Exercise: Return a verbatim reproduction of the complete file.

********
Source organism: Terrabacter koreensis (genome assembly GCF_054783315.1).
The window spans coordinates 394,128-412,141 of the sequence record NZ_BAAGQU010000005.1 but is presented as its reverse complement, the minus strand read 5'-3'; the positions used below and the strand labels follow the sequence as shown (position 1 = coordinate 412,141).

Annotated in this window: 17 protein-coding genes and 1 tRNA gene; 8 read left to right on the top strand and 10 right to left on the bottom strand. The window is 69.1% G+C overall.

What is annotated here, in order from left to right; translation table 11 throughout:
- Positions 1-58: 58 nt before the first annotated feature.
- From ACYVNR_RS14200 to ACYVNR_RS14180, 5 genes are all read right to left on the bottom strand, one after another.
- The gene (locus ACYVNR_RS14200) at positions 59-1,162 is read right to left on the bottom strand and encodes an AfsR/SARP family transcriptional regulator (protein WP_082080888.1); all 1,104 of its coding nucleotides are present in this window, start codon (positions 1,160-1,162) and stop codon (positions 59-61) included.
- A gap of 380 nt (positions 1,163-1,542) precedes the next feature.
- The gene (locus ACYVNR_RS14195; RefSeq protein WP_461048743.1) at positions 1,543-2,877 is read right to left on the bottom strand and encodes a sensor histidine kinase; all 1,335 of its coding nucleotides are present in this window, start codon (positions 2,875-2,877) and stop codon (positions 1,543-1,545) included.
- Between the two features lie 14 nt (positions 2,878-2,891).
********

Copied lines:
Source organism: Terrabacter koreensis (genome assembly GCF_054783315.1).
The window spans coordinates 394,128-412,141 of the sequence record NZ_BAAGQU010000005.1 but is presented as its reverse complement, the minus strand read 5'-3'; the positions used below and the strand labels follow the sequence as shown (position 1 = coordinate 412,141).

Annotated in this window: 17 protein-coding genes and 1 tRNA gene; 8 read left to right on the top strand and 10 right to left on the bottom strand. The window is 69.1% G+C overall.

What is annotated here, in order from left to right; translation table 11 throughout:
- Positions 1-58: 58 nt before the first annotated feature.
- From ACYVNR_RS14200 to ACYVNR_RS14180, 5 genes are all read right to left on the bottom strand, one after another.
- The gene (locus ACYVNR_RS14200) at positions 59-1,162 is read right to left on the bottom strand and encodes an AfsR/SARP family transcriptional regulator (protein WP_082080888.1); all 1,104 of its coding nucleotides are present in this window, start codon (positions 1,160-1,162) and stop codon (positions 59-61) included.
- A gap of 380 nt (positions 1,163-1,542) precedes the next feature.
- The gene (locus ACYVNR_RS14195; RefSeq protein WP_461048743.1) at positions 1,543-2,877 is read right to left on the bottom strand and encodes a sensor histidine kinase; all 1,335 of its coding nucleotides are present in this window, start codon (positions 2,875-2,877) and stop codon (positions 1,543-1,545) included.
- Between the two features lie 14 nt (positions 2,878-2,891).